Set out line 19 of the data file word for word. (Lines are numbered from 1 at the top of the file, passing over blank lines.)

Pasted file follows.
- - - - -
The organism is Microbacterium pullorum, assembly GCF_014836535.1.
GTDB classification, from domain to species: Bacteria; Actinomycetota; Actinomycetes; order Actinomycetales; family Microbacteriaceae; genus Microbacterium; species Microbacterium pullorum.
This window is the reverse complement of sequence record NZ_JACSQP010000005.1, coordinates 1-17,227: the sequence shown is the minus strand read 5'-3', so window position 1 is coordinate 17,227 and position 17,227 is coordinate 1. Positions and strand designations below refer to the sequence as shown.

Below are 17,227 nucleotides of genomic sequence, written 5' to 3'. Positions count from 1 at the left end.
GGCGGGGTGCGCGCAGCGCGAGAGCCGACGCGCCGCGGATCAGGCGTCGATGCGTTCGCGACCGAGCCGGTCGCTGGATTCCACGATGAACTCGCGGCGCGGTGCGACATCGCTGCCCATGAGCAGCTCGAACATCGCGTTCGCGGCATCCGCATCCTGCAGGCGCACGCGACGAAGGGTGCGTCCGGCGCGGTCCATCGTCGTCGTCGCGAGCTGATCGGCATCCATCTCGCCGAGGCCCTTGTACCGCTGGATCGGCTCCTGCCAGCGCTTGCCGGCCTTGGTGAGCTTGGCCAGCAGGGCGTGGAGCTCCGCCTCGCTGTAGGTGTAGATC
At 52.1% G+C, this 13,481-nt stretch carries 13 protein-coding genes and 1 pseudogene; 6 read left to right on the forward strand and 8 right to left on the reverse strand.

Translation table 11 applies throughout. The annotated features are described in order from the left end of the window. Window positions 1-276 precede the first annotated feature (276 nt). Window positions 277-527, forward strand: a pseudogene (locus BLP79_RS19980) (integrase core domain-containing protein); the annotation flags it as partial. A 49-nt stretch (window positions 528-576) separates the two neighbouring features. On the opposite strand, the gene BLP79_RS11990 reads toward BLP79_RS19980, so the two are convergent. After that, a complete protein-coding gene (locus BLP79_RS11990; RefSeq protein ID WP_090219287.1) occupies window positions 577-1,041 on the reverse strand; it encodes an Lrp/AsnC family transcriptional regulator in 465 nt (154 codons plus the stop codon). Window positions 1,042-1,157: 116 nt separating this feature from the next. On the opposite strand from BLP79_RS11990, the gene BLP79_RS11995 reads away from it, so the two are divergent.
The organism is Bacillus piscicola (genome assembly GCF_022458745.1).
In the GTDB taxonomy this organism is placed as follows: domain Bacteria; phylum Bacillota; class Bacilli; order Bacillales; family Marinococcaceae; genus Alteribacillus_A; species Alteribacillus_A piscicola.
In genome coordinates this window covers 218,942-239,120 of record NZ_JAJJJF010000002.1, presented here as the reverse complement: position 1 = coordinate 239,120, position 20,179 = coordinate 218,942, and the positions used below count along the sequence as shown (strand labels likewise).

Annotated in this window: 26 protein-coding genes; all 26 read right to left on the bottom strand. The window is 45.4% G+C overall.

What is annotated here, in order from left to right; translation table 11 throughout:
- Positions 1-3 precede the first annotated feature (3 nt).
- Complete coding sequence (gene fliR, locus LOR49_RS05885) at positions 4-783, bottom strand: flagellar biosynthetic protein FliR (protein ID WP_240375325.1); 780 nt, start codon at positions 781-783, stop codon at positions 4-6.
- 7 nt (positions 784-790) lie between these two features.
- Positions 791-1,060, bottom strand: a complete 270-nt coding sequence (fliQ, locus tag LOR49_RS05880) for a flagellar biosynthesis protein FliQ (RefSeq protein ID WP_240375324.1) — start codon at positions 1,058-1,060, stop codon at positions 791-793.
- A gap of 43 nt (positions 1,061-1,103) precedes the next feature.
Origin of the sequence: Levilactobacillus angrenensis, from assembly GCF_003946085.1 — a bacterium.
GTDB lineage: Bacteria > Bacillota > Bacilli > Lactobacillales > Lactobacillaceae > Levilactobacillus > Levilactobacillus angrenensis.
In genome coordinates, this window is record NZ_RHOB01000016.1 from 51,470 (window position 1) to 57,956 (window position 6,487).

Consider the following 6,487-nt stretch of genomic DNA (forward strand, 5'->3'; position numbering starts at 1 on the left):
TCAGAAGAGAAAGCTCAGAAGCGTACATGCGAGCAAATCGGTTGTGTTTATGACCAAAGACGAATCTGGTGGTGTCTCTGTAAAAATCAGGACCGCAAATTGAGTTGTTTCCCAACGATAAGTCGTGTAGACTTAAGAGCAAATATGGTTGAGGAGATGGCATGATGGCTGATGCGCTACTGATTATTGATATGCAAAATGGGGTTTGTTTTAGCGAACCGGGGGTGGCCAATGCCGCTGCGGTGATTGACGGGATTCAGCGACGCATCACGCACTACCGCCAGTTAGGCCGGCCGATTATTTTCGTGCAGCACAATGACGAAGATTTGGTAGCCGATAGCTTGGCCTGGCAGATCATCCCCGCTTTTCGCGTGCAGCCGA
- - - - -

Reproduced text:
GTDB lineage: Bacteria > Bacillota > Bacilli > Lactobacillales > Lactobacillaceae > Levilactobacillus > Levilactobacillus angrenensis.